You say the elevators in your co-op or condo are slow? Or they make funny noises? Or, once, one of them broke down and was out of service for two whole days? Count your lucky stars.
At the 59-story Art Deco tower in the Financial District at 20 Exchange Place, a former bank that was converted into 750 apartments with luxury amenities and stunning harbor views, elevator outages have turned the building into "high-rise hell," according to one resident. Since November, The New York Times reports, the skyscraper has been plagued by long elevator outages that have turned daily life upside down and trapped residents with mobility issues inside their apartments. Elevator service is unpredictable and often nonexistent, for hours at a time above the 15th floor. The elevators that service only the lower floors have continued to work, even as the outages in the others have grown more frequent in the last two months.
At 20 Exchange Place, the sheer height of the building has made the persistent outages particularly infuriating for residents, who can pay as much as $5,000 a month for a market-rate one-bedroom unit. In interviews and emails, more than a dozen residents told the Times about how they have reorganized their lives as a result. They have canceled plans, missed appointments, been late for work, ditched heavy strollers, contemplated moving.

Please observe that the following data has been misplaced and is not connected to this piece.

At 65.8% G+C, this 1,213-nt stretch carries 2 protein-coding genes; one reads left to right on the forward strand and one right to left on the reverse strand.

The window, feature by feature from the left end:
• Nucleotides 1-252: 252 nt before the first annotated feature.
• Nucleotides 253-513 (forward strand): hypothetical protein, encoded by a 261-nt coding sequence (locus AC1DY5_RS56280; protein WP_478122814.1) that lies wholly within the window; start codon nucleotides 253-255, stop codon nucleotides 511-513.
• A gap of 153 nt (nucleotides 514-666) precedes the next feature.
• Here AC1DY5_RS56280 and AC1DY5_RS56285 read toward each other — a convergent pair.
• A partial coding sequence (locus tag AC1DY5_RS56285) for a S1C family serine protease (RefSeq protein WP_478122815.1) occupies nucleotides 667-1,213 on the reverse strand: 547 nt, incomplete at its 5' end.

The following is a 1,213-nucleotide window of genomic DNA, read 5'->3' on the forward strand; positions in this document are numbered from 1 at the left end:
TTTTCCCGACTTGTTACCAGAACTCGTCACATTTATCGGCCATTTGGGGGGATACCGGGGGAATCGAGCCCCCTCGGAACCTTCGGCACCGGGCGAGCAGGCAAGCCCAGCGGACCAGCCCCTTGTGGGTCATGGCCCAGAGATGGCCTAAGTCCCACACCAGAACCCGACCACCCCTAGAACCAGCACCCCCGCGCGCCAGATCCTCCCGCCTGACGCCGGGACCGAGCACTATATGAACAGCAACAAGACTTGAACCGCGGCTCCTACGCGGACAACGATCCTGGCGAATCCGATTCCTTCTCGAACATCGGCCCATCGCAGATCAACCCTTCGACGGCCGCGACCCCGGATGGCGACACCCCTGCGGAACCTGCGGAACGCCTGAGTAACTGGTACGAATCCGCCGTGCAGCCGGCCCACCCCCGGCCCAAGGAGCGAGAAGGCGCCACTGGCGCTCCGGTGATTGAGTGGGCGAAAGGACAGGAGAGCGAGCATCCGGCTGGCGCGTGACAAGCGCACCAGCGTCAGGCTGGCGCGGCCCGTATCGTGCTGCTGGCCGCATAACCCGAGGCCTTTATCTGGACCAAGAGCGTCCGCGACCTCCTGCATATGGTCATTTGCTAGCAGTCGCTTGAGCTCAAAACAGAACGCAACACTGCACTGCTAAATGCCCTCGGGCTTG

“Our lives completely changed the moment these elevators stopped working,” said Faisal Al Mutar, 30, who lives in a studio on the 22nd floor.
The building’s owners, DTH Capital, say that Con Edison must step in to resolve the problems, which they maintain are likely related to electrical surges from Con Edison equipment. The owners say they have hired teams with elevator, electrical and engineering expertise to get to the bottom of the problem, which is affecting eight elevators. Con Edison, in turn, says it has conducted extensive testing at the building and found “no indication that our power supply is deficient or compromised.”
Erin Campbell, a 28-year-old nurse, was excited to find a “Covid deal” for a two-year lease for an apartment with water views on the 48th floor at 20 Exchange Place. Then the elevators started breaking down, leaving her stranded after long shifts on her feet.
“I’m a nurse, I have no choice: I have to go to work,” she said, recounting how often she returns home only to learn that the elevators are out. After a recent 12-hour shift, she came home at 8:30 p.m. and was told by doormen that service to her floor would probably not be restored until about 11 p.m.
“I just started crying,” she recalled. “I’m a young, in-shape person, so I can do it. But it’s miserable.”
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